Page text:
Researchers demonstrate feasibility of collaborative energy transactions via blockchain

Researchers at NREL demonstrate feasibility of collaborative energy transactions via blockchain
Hardware in the ESIF used to simulate actual homes proved key to showing how blockchain technology can enable peer-to-peer energy transactions. Credit: National Renewable Energy Laboratory

A common vision for the future of the nation’s energy grid involves homeowners selling unused power generated from rooftop solar panels to others in their communities, and working together to help ensure the reliability, resiliency, and security of the power grid everyone uses. Sounds great in theory. But how can the grid manage such complex energy transactions at scale?

Several emerging solutions to this opportunity rely on technology. Researchers at the National Renewable Energy Laboratory (NREL) are evaluating the use of blockchain for transactive using hardware in the laboratory’s Energy Systems Integration Facility (ESIF) and it may reshape the world of electric systems operation.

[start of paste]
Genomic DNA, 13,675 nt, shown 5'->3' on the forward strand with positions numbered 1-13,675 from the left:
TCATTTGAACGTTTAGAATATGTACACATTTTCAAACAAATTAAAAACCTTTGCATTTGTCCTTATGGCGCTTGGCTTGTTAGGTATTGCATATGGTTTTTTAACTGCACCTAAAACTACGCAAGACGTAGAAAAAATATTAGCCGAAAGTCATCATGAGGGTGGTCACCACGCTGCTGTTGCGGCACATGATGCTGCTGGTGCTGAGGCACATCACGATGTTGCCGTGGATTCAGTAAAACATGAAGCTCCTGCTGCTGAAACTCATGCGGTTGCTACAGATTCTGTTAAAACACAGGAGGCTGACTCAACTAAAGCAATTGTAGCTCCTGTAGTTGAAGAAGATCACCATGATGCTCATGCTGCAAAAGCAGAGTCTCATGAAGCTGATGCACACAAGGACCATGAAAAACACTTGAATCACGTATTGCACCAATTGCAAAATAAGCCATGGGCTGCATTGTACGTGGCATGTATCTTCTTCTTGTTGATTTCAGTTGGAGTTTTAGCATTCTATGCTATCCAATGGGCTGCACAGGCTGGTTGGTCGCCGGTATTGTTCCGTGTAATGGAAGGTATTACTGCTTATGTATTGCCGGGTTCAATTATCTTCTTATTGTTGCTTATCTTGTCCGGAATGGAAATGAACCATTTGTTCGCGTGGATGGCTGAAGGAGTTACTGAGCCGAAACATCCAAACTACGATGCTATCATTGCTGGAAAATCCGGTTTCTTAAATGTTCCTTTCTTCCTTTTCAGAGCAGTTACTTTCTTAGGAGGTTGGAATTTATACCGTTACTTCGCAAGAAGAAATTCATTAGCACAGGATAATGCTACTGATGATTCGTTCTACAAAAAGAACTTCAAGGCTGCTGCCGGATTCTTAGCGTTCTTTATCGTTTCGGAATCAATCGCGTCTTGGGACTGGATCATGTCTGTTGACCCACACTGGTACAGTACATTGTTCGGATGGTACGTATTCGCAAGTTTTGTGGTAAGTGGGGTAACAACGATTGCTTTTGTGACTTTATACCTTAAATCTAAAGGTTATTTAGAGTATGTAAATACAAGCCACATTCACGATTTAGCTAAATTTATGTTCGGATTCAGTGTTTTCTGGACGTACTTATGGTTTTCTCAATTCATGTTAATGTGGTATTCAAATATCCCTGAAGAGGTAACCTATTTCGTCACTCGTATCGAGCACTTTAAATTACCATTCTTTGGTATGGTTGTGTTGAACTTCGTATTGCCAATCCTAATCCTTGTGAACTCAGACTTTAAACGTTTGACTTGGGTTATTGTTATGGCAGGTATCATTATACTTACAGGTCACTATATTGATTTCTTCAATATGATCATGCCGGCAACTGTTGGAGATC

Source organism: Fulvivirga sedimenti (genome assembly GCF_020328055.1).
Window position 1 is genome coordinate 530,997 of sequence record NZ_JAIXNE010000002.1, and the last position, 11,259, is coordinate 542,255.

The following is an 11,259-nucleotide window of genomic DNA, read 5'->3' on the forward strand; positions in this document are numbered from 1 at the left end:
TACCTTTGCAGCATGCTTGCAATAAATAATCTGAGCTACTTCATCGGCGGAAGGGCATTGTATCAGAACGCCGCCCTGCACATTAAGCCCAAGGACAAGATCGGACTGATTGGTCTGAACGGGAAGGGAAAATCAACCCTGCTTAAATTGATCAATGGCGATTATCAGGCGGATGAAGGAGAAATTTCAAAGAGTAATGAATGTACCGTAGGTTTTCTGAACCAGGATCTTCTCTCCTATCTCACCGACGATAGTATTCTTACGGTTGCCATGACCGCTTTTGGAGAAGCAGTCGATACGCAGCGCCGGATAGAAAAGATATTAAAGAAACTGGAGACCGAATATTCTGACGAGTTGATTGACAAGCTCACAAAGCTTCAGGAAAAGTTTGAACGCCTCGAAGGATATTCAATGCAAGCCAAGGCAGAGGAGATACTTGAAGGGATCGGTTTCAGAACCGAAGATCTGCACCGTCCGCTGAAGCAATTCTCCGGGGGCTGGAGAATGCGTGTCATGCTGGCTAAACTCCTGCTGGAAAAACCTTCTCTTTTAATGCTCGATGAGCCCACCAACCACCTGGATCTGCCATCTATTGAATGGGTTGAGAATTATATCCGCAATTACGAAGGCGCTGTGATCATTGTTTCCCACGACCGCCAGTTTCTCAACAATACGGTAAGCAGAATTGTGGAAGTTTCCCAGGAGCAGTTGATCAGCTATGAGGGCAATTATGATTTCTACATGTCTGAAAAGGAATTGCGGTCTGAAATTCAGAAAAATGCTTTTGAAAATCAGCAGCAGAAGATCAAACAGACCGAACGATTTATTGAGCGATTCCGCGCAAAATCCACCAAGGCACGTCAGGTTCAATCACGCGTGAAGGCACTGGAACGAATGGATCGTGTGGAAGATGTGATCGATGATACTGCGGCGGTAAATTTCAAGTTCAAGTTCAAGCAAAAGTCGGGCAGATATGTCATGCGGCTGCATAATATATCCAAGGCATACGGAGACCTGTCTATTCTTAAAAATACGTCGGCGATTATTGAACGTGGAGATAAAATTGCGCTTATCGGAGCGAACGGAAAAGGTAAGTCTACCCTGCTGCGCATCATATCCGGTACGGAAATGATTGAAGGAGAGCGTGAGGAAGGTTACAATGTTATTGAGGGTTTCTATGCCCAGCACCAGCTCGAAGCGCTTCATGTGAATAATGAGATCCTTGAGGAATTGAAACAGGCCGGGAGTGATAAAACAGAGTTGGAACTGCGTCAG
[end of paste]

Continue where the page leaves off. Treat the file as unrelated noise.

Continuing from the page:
“Distributing grid operational decision-making is revolutionary,” said Dane Christensen, a mechanical engineer in NREL’s Residential Buildings Research Group and a principal investigator on a blockchain pilot project. “It’s really like somebody in the 1980s expounding on the economic opportunity of the Internet. Everyone would have laughed at you. That’s kind of what’s happening right now with blockchain applications—the foundational tools for another technology revolution are emerging, and this could be one of them.”

The Potential for Blockchain in the Energy Sector

For the uninitiated, blockchain serves as a distributed digital record of actions agreed and performed by multiple parties. Blockchain’s primary value is providing mathematical proof about the state of data, so that different parties to a transaction can agree on the outcome even if they do not know or trust each other. Though…

Source Link